The Elephant and The Hares - Panchatantra Stories

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In a certain jungle, there lived an elephant king and with him, his retinue. His name was Chaturadant. Once there was no rain for a good many years and the lakes and ponds all dried up.

The elephants went to their king and said to him, “Your Majesty! Parched by thirst, some of our little ones have already died, the rest of them are on the verge of death. We must find some place where we can drink water as we want to.”

“After deep reflection, their leader replied, “I know a place where there is a big lake which is always full. We’ll go there.”

So all the elephants marched five days and five nights, and early the following morning, they all reached the lake.

In the soft earth, around the lake, there were innumerable holes, the homes of the hares.

When the elephants plunged jubilantly into the water, these holes were destroyed and many hares became dead underneath others were seriously injured.

When the elephants had left the lake, the surviving hares assembled, crying pitifully, “Oh, dear, dear, dear! Because water is not to be had anywhere else, these elephants are bound to come here everyday and trample on us. We must do something. 

One of them said, “What else can we do. It is better to leave this place?”

The other hares replied, why we should give up our ancestral home so suddenly! It’s impossible! No, we must frighten the elephants so much that they never think of coming back. Though we are only hares but we are not timid.

One of them said, “I know a way to frighten them off but we will need a very clever diplomat who is good at pretending. I have a plan-One of our fellow approach the elephant king and says that he has been sent by Chandrama. He tells him that Chandrama forbids the elephants to come to the lake, because it’s the home of the hares, Now, if the elephant king is taken in by this story, he will go away.”

“Well,” said another hare, “we have, amongst us, Lambakaran who is very clever. We can send him, it is said, ‘A messanger should be someone, who has wits, good looks and an unselfish nature, an excellent conversationalist, with a thorough knowledge and who understands the minds of other people.”

“The other hares said, “You are right! We will carry out your plan.”

After this Lambakarana was sent to the elephant king. After he had walked some way from the lake, he came across a hillock which lay in the path of the elephants, but was too high for them to reach.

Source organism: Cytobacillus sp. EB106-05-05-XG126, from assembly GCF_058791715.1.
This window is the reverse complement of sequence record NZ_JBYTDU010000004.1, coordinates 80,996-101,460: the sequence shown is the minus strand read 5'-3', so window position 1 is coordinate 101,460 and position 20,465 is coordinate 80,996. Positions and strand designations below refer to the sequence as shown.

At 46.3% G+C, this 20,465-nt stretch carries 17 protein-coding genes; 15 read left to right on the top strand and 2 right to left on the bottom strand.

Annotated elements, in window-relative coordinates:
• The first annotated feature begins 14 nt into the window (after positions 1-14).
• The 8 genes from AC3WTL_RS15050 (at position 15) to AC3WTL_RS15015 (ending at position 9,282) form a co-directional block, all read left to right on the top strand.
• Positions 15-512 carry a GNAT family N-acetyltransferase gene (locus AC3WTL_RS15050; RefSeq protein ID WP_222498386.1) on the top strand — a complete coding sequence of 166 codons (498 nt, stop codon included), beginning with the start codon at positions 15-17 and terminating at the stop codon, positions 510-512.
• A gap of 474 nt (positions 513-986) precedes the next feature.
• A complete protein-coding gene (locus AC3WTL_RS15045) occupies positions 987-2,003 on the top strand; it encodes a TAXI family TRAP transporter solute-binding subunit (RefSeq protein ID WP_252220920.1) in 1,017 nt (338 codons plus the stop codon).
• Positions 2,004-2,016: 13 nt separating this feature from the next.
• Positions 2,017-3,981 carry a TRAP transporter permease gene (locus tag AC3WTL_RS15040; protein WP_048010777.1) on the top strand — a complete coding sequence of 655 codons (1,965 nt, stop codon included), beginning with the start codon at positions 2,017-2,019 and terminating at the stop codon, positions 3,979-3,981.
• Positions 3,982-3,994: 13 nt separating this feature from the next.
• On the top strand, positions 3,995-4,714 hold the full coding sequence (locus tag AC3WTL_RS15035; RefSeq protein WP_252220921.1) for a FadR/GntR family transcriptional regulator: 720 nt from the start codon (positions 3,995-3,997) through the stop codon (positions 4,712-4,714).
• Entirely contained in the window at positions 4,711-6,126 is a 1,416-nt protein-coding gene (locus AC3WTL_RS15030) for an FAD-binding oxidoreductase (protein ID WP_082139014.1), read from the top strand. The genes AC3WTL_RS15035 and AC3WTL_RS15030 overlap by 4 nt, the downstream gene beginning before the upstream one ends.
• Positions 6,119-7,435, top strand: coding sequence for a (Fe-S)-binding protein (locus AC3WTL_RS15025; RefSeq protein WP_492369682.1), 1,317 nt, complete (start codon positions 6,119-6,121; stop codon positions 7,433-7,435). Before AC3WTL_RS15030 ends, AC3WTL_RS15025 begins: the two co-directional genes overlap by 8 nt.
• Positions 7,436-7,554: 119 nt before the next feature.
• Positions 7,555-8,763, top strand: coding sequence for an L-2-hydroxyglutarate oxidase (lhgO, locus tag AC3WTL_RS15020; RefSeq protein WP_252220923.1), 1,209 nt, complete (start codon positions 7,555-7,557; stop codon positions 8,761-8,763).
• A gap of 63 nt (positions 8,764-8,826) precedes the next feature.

He sat down on it. When the elephant king passed by with his herd, the hare cried out to him, threateningly, “Hey, you! Wicked elephant! Don’t you dare approach this lake! It belongs to Chandrama. Go back!”

‘The elephant king was taken by surprise and said to the hare, “Who are you?”

“My name is Lambakaran,” replied the hare, “and I am Chandrama’s messenger. He has sent me to you!”

“Hare!” said the elephant king. “Tell me his message immediately and we will obey him!”

Lambakaran, told, “If you want to live, don’t ever return to this lake again. For, yesterday you visited the lake and trampled on innumerable hares, who were under my protection.”

“I see,” replied the elephant king. “Well, where is Lord Chandrama now?”

“He has come down to the lake himself to console the surviving hares,” said Lambakaran.

Lead me to him,” said the elephant king, “so that I can beg his forgiveness and then go away.”

“All right,” said Lambakaran, “come along with me.”

“It was evening. The hare took the elephant king to the bank of the lake and showed him the reflection of the moon in the water of lake.

“Our Master is sitting in deep meditation,” he said. “Bow to him silently and leave, for if you disturb him while he is meditating, he will be furious with you!” The elephant bowed from a distance and went away trembling. And from that day onward, the hares lived happily ever after. ‘And another thing, if you want to stay alive, don’t elect a sly and vicious king. As they say, “The hare and the partridge were destroyed because they chose a sly and vicious arbitrator’.”

‘How was that?’ enquire all the birds. And the crow told his own story. THE HARE AND THE PARTRIDGE

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